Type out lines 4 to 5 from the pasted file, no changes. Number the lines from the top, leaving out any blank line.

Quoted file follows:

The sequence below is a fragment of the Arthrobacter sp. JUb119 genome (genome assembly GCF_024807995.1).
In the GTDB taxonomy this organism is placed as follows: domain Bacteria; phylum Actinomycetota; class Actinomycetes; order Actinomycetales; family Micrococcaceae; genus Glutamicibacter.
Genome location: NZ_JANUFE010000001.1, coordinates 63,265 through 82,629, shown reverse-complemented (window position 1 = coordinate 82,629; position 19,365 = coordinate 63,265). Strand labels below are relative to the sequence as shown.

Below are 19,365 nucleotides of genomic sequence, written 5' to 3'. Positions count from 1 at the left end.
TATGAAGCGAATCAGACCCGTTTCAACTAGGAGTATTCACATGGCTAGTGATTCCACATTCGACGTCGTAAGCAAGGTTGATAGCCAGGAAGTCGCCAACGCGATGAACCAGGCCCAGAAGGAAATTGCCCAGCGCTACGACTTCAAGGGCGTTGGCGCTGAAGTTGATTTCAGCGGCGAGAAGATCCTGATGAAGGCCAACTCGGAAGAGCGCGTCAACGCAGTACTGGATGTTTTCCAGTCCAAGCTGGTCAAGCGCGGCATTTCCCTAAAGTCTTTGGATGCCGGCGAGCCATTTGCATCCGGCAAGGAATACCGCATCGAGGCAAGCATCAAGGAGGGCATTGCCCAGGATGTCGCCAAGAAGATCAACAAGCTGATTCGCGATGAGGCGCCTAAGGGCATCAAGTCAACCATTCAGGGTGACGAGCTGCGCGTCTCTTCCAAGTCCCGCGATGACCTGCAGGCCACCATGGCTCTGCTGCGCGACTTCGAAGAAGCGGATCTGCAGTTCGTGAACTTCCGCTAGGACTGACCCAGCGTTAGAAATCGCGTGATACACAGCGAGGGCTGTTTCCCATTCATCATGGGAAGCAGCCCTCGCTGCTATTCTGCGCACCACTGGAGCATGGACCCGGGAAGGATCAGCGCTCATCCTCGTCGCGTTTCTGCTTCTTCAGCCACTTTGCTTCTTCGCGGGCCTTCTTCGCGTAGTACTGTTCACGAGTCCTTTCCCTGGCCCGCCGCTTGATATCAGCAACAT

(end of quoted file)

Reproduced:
Below are 19,365 nucleotides of genomic sequence, written 5' to 3'. Positions count from 1 at the left end.
TATGAAGCGAATCAGACCCGTTTCAACTAGGAGTATTCACATGGCTAGTGATTCCACATTCGACGTCGTAAGCAAGGTTGATAGCCAGGAAGTCGCCAACGCGATGAACCAGGCCCAGAAGGAAATTGCCCAGCGCTACGACTTCAAGGGCGTTGGCGCTGAAGTTGATTTCAGCGGCGAGAAGATCCTGATGAAGGCCAACTCGGAAGAGCGCGTCAACGCAGTACTGGATGTTTTCCAGTCCAAGCTGGTCAAGCGCGGCATTTCCCTAAAGTCTTTGGATGCCGGCGAGCCATTTGCATCCGGCAAGGAATACCGCATCGAGGCAAGCATCAAGGAGGGCATTGCCCAGGATGTCGCCAAGAAGATCAACAAGCTGATTCGCGATGAGGCGCCTAAGGGCATCAAGTCAACCATTCAGGGTGACGAGCTGCGCGTCTCTTCCAAGTCCCGCGATGACCTGCAGGCCACCATGGCTCTGCTGCGCGACTTCGAAGAAGCGGATCTGCAGTTCGTGAACTTCCGCTAGGACTGACCCAGCGTTAGAAATCGCGTGATACACAGCGAGGGCTGTTTCCCATTCATCATGGGAAGCAGCCCTCGCTGCTATTCTGCGCACCACTGGAGCATGGACCCGGGAAGGATCAGCGCTCATCCTCGTCGCGTTTCTGCTTCTTCAGCCACTTTGCTTCTTCGCGGGCCTTCTTCGCGTAGTACTGTTCACGAGTCCTTTCCCTGGCCCGCCGCTTGATATCAGCAACAT